• Boaz Albert

Three Days in Saint Louis

Updated: May 16, 2020




St. Louis used to be one of the most important cities in the USA, the starting point for many explorers who wanted to learn the secrets of the west, a significant base for the Blues music genre, especially the Saint Louis Blues subgenre.


The area was a central site for the historical American Indian Mississippian culture and a place where a few significant events, regarding the abolishment of slavery in America, have started.

Today, the city is divided into many neighborhoods – each one with its character and style. My three days visit couldn't cover the entire options the city has to offer, so I will only tell about the places I've visited, without passing judgment on the whole town.

We needed three flights (23 hours total) to get to Saint Louis for Liat to attend her conference: Lessons and Legacies XV. We arrived exhausted and went to sleep right away. We planned to take advantage of the first day to visit together several exciting sites in the city – Liat had time until the evening. Unfortunately, the weather changed our plans a bit - blowy winds and rain made it impossible for us to tour anywhere that did not have a roof.

So, our first site was the city's icon – The Gateway Arch. It took us some time to understand where to park and how to get there – apparently, the entrance has changed, and know it's in front of the Old Courthouse.


Visiting the Arch was a unique experience: We sat in a tiny, crowded tram-car without windows, got a ride to the top of the Arch, 63 stories height. From the vantage point at the top end of the arc, you can see the whole city lies at your feet.

Afterward, we visited the new museum they built under the Arch, telling the story of the large icon and the background story: about the journeys that set out from here to explore the West and to expand the territory of the United States of America.

Next, we went to the near Old Courthouse - A beautiful place where two very significant trials were held in the history of the United States. The Dred Scott case, which in the end sparked the civil war, and that of Virginia Minor, which sought to allow her and other women to participate in the elections.

In the evening, we went for a drink and live music show in Soulard neighborhood. There is a cluster of bars with live music performances - we skipped between several bars and chose one with a pleasant and less drunken atmosphere.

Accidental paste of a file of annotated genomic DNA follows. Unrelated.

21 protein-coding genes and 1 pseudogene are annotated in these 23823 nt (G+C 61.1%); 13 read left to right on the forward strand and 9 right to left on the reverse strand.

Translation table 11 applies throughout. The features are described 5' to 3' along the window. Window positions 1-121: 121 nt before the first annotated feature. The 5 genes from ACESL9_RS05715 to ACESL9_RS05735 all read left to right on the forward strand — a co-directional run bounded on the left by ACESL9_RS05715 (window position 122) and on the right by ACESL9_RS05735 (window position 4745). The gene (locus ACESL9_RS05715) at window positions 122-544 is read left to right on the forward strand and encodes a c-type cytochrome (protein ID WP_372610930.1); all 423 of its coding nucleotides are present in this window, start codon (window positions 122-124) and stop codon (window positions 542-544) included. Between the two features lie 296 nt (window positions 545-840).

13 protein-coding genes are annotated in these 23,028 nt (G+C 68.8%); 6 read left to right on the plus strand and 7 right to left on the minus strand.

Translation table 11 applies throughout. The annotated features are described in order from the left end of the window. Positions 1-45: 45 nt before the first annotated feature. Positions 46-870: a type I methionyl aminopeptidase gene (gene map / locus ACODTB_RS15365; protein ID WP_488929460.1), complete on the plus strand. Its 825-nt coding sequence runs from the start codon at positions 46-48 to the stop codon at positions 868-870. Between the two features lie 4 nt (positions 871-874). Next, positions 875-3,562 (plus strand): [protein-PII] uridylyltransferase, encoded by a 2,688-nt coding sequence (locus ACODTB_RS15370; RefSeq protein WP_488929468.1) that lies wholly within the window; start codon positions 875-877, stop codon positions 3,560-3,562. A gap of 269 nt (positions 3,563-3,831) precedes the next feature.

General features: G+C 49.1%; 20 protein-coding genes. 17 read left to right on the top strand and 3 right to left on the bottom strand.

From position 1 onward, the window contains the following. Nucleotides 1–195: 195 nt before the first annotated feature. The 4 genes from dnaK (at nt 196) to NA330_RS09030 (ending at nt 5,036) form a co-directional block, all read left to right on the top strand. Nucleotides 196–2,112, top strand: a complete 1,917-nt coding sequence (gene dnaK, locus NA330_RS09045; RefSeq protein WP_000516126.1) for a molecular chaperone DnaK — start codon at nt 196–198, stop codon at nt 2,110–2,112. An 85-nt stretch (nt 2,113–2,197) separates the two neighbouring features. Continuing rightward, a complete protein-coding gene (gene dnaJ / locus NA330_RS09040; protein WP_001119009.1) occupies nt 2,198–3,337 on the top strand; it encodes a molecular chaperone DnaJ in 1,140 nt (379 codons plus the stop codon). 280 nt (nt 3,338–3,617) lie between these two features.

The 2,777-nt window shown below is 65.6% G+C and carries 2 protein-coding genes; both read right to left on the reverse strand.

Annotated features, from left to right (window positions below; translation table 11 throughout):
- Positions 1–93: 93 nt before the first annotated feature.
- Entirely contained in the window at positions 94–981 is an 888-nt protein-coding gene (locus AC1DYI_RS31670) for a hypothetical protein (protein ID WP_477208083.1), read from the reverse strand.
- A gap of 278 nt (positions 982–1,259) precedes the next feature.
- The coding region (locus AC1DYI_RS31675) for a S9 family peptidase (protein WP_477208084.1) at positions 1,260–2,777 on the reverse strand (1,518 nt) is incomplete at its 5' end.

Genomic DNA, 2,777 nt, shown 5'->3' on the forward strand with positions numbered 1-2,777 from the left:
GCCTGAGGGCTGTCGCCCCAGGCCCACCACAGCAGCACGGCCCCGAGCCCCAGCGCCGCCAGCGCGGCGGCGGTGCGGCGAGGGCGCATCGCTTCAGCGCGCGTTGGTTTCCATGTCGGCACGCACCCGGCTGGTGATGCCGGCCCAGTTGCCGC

I started the 2nd day visiting the Blues Museum in downtown. This kind of museum in the USA is quite typical: an explanation about the history of the subjects, large images, a small number of authentic objects (like artists' clothes and instruments) as well as some interactive games for children that try to give some experientially demonstrations. It feels to me a little like they created the museum in a production line, not necessarily something that was created by a genuine desire for it.

Afterward, I decided to visit the City Museum, although I had no idea what it is. I paid 14$ to reveal it's addressed mainly for children. It's a four-floors building, full of tunnels, staircases, slides, canals, and various constructions throughout children go from one place to another. There are a few galleries in the buildings, but there is no central theme or logic in them.

After a quick lunch of pizza and a local beer, Liat joined me, and we drove to Cahokia Mounds State Historic Site – the remains of the largest native civilization north to Mexico. We had a short visit to the visitor center, including watching a short movie and went climbing on the central Mound of the clan's chief. It's a fascinating place to visit.

Afterward, it was already 17:00 – the closing time of most museums in the city – so we drove to the Outlets Premium mall in Chesterfield, 20-30 minutes' drive from Saint Louis. We found some great deals over there. We closed the day in an Italian Restaurant nearby.

I wanted to start my last day in St. Louis, which was Saturday, with breakfast in one of the many farmer's markets in town. I chose the one that was the closest to my hotel: The Midtown Farmers Market, and I must say it was a big disappointment: a small market with an inadequate supply, everything looks very sleepy. If you want a market in Saint Louis – try one of the others. We walked around the Loop - the Walk of Fame of Saint Louis celebrities, looking for some coffee, We saw the stars of Tina Turner and Chuck Berry, who also got an impressive statue on the street.

A lovely stroll in the Missouri Botanical Gardens cheered me up. A charming place, beautiful and calm. I could have stayed there for the whole day.

I also paid a visit to the Missouri History Museum – pleasant but not remarkable and drank a beer next to the lovely lake of the vast Forest Park.

I spend the afternoon at Washington University, listening to my wife lecturing. It was a very impressive lecture…

To conclude, the essential place to visit in Saint Louise is the Gateway Arch and the Old Courthouse. If you have the time, go to the Botanical Gardens and drive to visit the Cahokia Mounds State Historic Site. I also recommend visiting Forest Park. If you have children, the City Museum is cool, and the Blues Museum is also lovely for children and adults.

Three Days in Satin Louis City Travel Journal


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